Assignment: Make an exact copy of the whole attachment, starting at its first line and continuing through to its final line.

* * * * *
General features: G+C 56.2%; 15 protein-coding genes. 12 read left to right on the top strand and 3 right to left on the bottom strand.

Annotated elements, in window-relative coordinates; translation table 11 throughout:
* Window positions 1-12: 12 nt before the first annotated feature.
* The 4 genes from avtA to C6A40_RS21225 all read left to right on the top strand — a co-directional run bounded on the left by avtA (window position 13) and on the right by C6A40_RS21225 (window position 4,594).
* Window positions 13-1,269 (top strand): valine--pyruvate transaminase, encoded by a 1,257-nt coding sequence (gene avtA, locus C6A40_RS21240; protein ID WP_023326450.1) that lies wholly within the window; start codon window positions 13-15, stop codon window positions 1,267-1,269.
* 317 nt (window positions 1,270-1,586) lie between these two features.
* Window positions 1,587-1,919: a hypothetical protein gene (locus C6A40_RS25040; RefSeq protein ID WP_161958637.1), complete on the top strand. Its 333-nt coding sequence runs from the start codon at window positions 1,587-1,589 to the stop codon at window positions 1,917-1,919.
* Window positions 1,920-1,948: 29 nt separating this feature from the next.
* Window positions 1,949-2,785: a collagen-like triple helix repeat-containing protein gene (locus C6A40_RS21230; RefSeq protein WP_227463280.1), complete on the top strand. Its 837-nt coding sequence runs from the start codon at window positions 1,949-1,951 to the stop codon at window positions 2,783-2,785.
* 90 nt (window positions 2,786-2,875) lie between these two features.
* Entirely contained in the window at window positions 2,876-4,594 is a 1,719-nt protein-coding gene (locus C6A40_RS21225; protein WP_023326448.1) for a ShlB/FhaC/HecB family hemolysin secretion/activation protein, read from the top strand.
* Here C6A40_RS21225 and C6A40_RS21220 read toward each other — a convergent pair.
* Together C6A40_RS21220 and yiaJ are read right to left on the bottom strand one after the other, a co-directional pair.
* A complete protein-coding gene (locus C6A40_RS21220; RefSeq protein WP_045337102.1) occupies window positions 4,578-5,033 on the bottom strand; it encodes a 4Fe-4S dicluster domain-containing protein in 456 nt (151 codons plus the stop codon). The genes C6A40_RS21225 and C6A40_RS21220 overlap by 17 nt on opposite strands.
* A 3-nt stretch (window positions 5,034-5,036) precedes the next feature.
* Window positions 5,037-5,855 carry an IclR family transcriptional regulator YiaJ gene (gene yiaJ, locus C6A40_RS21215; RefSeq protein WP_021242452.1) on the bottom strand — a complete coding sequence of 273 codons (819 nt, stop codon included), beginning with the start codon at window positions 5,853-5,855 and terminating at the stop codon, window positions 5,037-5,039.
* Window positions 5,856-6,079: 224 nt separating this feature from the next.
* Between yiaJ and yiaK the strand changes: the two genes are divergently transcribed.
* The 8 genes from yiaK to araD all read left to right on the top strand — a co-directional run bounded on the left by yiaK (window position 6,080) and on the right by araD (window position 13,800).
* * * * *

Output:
General features: G+C 56.2%; 15 protein-coding genes. 12 read left to right on the top strand and 3 right to left on the bottom strand.

Annotated elements, in window-relative coordinates; translation table 11 throughout:
* Window positions 1-12: 12 nt before the first annotated feature.
* The 4 genes from avtA to C6A40_RS21225 all read left to right on the top strand — a co-directional run bounded on the left by avtA (window position 13) and on the right by C6A40_RS21225 (window position 4,594).
* Window positions 13-1,269 (top strand): valine--pyruvate transaminase, encoded by a 1,257-nt coding sequence (gene avtA, locus C6A40_RS21240; protein ID WP_023326450.1) that lies wholly within the window; start codon window positions 13-15, stop codon window positions 1,267-1,269.
* 317 nt (window positions 1,270-1,586) lie between these two features.
* Window positions 1,587-1,919: a hypothetical protein gene (locus C6A40_RS25040; RefSeq protein ID WP_161958637.1), complete on the top strand. Its 333-nt coding sequence runs from the start codon at window positions 1,587-1,589 to the stop codon at window positions 1,917-1,919.
* Window positions 1,920-1,948: 29 nt separating this feature from the next.
* Window positions 1,949-2,785: a collagen-like triple helix repeat-containing protein gene (locus C6A40_RS21230; RefSeq protein WP_227463280.1), complete on the top strand. Its 837-nt coding sequence runs from the start codon at window positions 1,949-1,951 to the stop codon at window positions 2,783-2,785.
* 90 nt (window positions 2,786-2,875) lie between these two features.
* Entirely contained in the window at window positions 2,876-4,594 is a 1,719-nt protein-coding gene (locus C6A40_RS21225; protein WP_023326448.1) for a ShlB/FhaC/HecB family hemolysin secretion/activation protein, read from the top strand.
* Here C6A40_RS21225 and C6A40_RS21220 read toward each other — a convergent pair.
* Together C6A40_RS21220 and yiaJ are read right to left on the bottom strand one after the other, a co-directional pair.
* A complete protein-coding gene (locus C6A40_RS21220; RefSeq protein WP_045337102.1) occupies window positions 4,578-5,033 on the bottom strand; it encodes a 4Fe-4S dicluster domain-containing protein in 456 nt (151 codons plus the stop codon). The genes C6A40_RS21225 and C6A40_RS21220 overlap by 17 nt on opposite strands.
* A 3-nt stretch (window positions 5,034-5,036) precedes the next feature.
* Window positions 5,037-5,855 carry an IclR family transcriptional regulator YiaJ gene (gene yiaJ, locus C6A40_RS21215; RefSeq protein WP_021242452.1) on the bottom strand — a complete coding sequence of 273 codons (819 nt, stop codon included), beginning with the start codon at window positions 5,853-5,855 and terminating at the stop codon, window positions 5,037-5,039.
* Window positions 5,856-6,079: 224 nt separating this feature from the next.
* Between yiaJ and yiaK the strand changes: the two genes are divergently transcribed.
* The 8 genes from yiaK to araD all read left to right on the top strand — a co-directional run bounded on the left by yiaK (window position 6,080) and on the right by araD (window position 13,800).